Giving all mums-to-be a late ultrasound scan ‘would prevent 15,000 breech births annually’

Giving all mums-to-be a late ultrasound scan 'would prevent 15,000 breech births annually'

GIVING all pregnant women an ultrasound scan at eight months would prevent 15,000 breech births annually, a study reveals.
It would also save eight newborn lives each year, experts estimate.
Getty – Contributor Giving all expectant women a late ultrasound scan would prevent 15,000 breech births each year, a study has found
A breech birth is when a baby’s bum or feet emerge first rather than the head, raising risk of complications.
Research on 3,900 expectant mums by Cambridge and East Anglia universities reveals midwives and doctors failed to spot the problem half of the time.
If picked up, medics could try to turn the baby head first, or organise a caesarean section.
Dr Ed Wilson, of UEA, said: “Routine scanning could prevent around 15,000 undiagnosed breech presentations, more than 4,000 emergency caesarean sections and between seven and eight baby deaths per year.”
Sex Secrets Prostitute who earns £2,000 a week reveals the average penis size … and how much she enjoys work NOT JUST SPOTS! Six common types of bumps on your skin – and the ones that could be deadly Sleep Lies Busted Counting sheep helps … and six other myths about sleep that you truly believe CHIN UP The truth about YOUR double chin, what’s really causing it – and the DAFT exercises that can help banish it HAPPY ST PADDY’S DAY Guinness IS good for you – and here’s six surprising reasons why QUICK FIX What is the LighterLife diet, what foods are restricted, is it safe and are there any success stories?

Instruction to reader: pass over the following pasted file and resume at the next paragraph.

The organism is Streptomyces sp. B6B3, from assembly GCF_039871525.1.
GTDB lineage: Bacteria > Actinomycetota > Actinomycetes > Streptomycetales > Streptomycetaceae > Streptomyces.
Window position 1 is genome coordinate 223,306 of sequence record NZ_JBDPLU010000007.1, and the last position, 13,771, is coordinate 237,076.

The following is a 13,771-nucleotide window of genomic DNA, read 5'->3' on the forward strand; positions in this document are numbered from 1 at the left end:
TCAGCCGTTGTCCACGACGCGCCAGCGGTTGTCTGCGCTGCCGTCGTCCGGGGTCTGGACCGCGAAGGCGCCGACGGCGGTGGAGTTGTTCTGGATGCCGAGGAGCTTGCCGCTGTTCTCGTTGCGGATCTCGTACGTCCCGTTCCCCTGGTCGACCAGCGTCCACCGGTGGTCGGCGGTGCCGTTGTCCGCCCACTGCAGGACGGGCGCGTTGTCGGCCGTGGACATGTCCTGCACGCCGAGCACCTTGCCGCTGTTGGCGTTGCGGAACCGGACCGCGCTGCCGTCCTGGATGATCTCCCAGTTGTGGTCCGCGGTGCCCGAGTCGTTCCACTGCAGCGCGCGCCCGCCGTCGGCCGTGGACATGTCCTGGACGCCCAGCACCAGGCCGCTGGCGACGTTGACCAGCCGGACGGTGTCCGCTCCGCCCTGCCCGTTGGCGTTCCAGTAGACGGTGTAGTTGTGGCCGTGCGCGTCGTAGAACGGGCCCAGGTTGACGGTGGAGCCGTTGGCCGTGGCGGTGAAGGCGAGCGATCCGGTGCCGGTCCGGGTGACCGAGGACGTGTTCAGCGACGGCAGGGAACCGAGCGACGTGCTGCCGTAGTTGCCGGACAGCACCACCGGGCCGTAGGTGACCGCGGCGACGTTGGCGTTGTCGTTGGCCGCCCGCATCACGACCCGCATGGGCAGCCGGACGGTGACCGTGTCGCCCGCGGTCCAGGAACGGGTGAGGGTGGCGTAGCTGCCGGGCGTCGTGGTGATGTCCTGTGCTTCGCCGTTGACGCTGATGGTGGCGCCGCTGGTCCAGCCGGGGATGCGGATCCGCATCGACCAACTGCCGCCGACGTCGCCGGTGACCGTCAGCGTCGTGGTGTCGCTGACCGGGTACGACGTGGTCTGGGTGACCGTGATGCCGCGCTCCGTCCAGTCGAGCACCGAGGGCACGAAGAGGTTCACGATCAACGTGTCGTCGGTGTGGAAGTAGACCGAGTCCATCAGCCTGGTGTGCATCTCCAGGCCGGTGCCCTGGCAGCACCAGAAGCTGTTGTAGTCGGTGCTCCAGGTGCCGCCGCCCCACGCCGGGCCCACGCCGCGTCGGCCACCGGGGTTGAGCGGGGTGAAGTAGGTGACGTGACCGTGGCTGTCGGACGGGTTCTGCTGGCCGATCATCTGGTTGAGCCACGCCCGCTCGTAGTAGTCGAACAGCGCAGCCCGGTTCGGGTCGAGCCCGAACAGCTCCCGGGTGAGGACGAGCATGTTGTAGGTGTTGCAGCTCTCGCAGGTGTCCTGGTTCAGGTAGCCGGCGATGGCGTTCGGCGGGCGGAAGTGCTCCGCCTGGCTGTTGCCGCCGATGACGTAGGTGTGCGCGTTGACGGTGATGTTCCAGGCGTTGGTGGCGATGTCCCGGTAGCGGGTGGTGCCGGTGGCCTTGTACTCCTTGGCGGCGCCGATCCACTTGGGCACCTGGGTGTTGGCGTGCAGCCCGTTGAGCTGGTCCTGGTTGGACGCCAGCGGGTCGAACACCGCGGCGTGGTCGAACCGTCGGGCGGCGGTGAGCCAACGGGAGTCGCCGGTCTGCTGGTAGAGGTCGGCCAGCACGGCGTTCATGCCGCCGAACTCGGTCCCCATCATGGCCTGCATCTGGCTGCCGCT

The study, in journal PLOS Medicine, says by cutting complications the scans would pay for themselves.
The NHS offers only two scans as standard, at around 12 weeks and 20 weeks.
Prof Basky Thilaganathan, of the Royal College of Obstetricians, said: “This study demonstrates the health benefits of scanning at 36 weeks.”
Getty – Contributor The NHS offers only two scans as standard at 12 weeks and 20 weeks
Birth defect link from Primodos pregnancy test drug ‘may have been covered up’ by government review, claims expert



Please enter your comment!
Please enter your name here